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July 2011 | Outsourcing Blog | BPO Industry Updates and Articles

Shifting to the Cloud

by: Karen Cayamanda

Wednesday, July 20, 2011 | Comments (0)

Category: Outsourcing Research / Trends

Tips for Shifting to the Cloud

Cloud services are being touted as an economical option in deploying assets and services. Cloud service providers present multiple choices for clients that can be further customized for specific needs. However, Cloud service providers have varying pricing structures, due in part to the nature of their companies and their services.

Interested in shifting to the Cloud? Take note of these tips from outsourcing consultancy firm TPI:

1. Existing contracts must contain clauses for penalty-free migration to the Cloud. Update the agreement to contain exit clauses that require your contractor to help facilitate the migration of data and applications to the Cloud.

2. Cloud hosting deals are different in terms and structure from outsourcing deals. According to TPI, there are three types of Cloud service providers:

•    Traditional service providers offering Cloud services, i.e. IBM, HPES, CSC, etc.
•    Newcomers who provide infrastructure as a service, i.e. Rackspace, Navisite, Terramark, SFDC, Workday, etc.
•    Traditional consumer companies entering the enterprise space such as Microsoft, Google and Amazon. Each has its own terms and subscription models due to their backgrounds.

3. Cloud migration also means shifting from capital expenses (CAPEX) to operating expense (OPEX). Assets will not depreciate anymore, since there are no assets to maintain. However, a company must plan well and forecast its budget to make sure that they operate within allocated costs.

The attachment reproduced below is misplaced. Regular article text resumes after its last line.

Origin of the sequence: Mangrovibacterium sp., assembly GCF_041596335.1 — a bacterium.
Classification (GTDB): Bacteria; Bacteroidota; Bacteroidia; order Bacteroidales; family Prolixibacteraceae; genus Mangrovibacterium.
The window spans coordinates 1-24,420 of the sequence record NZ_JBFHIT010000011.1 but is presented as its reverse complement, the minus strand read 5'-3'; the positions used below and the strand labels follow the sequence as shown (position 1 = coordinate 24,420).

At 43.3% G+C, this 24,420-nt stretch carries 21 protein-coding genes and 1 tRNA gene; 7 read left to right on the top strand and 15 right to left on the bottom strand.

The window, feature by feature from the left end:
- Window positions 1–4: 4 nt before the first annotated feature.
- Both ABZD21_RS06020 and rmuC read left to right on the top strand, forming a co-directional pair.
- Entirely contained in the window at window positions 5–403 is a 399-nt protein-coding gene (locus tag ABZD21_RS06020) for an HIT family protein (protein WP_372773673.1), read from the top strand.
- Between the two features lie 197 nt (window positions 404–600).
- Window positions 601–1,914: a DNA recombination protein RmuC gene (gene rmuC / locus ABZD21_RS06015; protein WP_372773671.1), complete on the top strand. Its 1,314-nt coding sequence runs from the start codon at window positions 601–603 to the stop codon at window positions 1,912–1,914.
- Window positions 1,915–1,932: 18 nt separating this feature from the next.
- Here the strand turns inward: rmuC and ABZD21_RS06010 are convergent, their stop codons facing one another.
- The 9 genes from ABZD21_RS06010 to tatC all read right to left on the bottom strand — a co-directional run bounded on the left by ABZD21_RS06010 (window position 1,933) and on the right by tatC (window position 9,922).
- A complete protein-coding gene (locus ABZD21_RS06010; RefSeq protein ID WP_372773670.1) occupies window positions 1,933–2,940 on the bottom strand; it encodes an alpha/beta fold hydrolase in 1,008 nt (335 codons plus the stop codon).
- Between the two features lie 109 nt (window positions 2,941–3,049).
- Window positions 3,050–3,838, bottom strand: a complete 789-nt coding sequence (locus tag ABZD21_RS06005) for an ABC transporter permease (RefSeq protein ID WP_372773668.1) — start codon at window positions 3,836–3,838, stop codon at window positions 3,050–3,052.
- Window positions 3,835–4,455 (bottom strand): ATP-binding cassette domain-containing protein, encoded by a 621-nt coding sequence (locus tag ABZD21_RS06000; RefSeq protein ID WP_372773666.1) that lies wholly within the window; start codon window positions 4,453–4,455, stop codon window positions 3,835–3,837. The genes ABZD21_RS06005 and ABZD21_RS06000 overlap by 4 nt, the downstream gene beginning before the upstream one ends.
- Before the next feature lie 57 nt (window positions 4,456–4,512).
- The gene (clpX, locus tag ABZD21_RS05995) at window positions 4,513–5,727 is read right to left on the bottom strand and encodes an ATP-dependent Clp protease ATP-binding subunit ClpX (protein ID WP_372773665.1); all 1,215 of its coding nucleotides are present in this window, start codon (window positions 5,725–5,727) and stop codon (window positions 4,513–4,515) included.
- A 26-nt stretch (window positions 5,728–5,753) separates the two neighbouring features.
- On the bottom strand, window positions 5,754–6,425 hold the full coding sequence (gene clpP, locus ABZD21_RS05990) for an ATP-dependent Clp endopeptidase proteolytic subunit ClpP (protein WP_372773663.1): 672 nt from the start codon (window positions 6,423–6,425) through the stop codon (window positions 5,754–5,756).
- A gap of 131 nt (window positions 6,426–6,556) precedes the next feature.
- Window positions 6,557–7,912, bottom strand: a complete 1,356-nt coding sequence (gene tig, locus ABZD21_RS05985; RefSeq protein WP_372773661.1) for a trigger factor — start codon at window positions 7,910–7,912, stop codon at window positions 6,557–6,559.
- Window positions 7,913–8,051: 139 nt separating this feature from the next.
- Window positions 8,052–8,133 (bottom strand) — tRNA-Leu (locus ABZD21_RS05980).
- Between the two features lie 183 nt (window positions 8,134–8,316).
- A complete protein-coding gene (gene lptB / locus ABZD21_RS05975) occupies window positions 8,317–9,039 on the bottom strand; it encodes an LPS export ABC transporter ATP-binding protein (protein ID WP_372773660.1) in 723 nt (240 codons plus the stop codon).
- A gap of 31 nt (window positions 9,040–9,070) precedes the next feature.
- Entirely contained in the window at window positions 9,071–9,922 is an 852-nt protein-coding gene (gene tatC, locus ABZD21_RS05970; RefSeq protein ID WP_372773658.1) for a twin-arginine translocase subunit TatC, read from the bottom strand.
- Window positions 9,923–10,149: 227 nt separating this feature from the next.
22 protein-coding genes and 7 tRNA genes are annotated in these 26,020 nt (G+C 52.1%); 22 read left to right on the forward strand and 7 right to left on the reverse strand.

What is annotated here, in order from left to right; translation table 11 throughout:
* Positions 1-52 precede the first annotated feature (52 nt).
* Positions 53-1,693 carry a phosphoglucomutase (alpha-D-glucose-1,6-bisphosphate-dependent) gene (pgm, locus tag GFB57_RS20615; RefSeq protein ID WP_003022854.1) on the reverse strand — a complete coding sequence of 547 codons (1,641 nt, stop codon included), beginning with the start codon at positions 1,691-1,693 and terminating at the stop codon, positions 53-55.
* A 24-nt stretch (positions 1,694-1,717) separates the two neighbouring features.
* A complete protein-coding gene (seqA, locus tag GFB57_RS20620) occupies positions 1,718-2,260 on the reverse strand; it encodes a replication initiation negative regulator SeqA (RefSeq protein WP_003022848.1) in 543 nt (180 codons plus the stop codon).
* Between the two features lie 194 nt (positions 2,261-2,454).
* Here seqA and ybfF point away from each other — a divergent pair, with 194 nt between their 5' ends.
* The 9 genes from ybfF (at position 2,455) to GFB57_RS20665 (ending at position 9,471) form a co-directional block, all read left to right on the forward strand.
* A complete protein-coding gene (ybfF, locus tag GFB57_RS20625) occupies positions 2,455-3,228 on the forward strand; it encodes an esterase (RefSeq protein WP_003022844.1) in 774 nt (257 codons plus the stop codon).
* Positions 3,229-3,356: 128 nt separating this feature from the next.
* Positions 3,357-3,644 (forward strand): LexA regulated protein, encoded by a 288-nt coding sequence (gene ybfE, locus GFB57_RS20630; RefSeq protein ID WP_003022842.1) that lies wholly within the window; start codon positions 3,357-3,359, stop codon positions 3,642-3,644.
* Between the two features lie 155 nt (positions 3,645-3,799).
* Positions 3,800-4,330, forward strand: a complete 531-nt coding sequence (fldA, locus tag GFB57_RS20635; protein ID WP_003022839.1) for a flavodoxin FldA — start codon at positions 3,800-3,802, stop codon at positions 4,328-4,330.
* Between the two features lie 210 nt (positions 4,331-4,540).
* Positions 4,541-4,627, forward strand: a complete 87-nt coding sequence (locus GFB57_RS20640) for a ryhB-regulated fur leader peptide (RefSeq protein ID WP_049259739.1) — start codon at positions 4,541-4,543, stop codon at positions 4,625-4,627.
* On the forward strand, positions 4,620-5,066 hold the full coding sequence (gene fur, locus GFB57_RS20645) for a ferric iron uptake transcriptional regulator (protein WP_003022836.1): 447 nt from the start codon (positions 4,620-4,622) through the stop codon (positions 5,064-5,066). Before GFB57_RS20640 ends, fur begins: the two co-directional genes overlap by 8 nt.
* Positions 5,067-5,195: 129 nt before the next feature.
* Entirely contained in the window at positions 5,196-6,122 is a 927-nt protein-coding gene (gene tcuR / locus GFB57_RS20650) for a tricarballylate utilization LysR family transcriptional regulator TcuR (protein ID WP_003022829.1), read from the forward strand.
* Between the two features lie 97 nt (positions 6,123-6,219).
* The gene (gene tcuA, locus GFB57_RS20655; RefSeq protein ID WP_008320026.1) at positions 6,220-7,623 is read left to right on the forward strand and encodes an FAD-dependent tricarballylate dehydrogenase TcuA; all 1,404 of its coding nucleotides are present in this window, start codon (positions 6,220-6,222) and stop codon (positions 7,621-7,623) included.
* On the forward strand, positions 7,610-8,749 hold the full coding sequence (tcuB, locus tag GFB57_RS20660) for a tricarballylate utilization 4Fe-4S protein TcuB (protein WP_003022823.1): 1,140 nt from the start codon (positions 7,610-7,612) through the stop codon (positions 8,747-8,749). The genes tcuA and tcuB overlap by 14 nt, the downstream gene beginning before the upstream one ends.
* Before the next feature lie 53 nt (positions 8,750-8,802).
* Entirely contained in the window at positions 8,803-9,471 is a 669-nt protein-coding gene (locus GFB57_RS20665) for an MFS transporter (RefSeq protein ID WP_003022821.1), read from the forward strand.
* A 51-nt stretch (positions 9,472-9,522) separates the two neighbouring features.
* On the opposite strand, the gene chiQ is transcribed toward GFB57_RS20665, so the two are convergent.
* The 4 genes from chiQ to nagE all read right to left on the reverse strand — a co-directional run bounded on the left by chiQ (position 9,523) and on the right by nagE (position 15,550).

4. Cloud services are more transparent, but pricing structures among cloud service providers tend to be inconsistent. Some Cloud services are public, others are private, and some offer hybrid options. One provider may offer fees by processors used, or costs by CPU hours used.

5. Pricing terms, such as total cost of ownership (TCO) and base services fees, must be clarified before any Cloud service deal is closed. Cloud computing models are usually difficult to contextualize in a formal business case analysis, since no standard pricing exists among service providers. Initial cost estimates do not cover expenses that may be incurred along the way. These costs may include:

  • Service and technical resources
  • Migration costs
  • Additional network bandwidth
  • Book value of stranded assets and software
  • Amortization of applications
  • Additional staff for new contracts
  • Minimum volume commitments
  • Cost of partial termination

Make sure to cover all your bases in shifting business processes to the Cloud. Terms and pricing schemes vary among service providers due to the differing nature of their businesses.